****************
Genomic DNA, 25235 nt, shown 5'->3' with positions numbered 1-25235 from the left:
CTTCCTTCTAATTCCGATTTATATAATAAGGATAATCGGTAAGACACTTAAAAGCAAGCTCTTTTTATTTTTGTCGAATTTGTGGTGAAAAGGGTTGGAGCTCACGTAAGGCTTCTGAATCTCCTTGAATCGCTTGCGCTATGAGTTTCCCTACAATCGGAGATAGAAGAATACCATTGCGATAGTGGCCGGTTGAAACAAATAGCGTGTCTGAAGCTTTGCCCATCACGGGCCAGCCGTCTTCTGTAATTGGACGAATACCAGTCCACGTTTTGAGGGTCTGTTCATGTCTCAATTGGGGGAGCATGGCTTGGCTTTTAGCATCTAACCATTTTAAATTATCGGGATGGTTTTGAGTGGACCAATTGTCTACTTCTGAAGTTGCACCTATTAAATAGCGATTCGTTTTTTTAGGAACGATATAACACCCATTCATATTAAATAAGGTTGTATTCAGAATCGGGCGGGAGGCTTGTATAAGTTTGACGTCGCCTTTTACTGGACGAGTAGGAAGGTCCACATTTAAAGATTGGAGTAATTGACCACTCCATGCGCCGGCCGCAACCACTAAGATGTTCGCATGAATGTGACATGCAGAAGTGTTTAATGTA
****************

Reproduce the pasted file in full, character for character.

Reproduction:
Genomic DNA, 25235 nt, shown 5'->3' with positions numbered 1-25235 from the left:
CTTCCTTCTAATTCCGATTTATATAATAAGGATAATCGGTAAGACACTTAAAAGCAAGCTCTTTTTATTTTTGTCGAATTTGTGGTGAAAAGGGTTGGAGCTCACGTAAGGCTTCTGAATCTCCTTGAATCGCTTGCGCTATGAGTTTCCCTACAATCGGAGATAGAAGAATACCATTGCGATAGTGGCCGGTTGAAACAAATAGCGTGTCTGAAGCTTTGCCCATCACGGGCCAGCCGTCTTCTGTAATTGGACGAATACCAGTCCACGTTTTGAGGGTCTGTTCATGTCTCAATTGGGGGAGCATGGCTTGGCTTTTAGCATCTAACCATTTTAAATTATCGGGATGGTTTTGAGTGGACCAATTGTCTACTTCTGAAGTTGCACCTATTAAATAGCGATTCGTTTTTTTAGGAACGATATAACACCCATTCATATTAAATAAGGTTGTATTCAGAATCGGGCGGGAGGCTTGTATAAGTTTGACGTCGCCTTTTACTGGACGAGTAGGAAGGTCCACATTTAAAGATTGGAGTAATTGACCACTCCATGCGCCGGCCGCAACCACTAAGATGTTCGCATGAATGTGACATGCAGAAGTGTTTAATGTA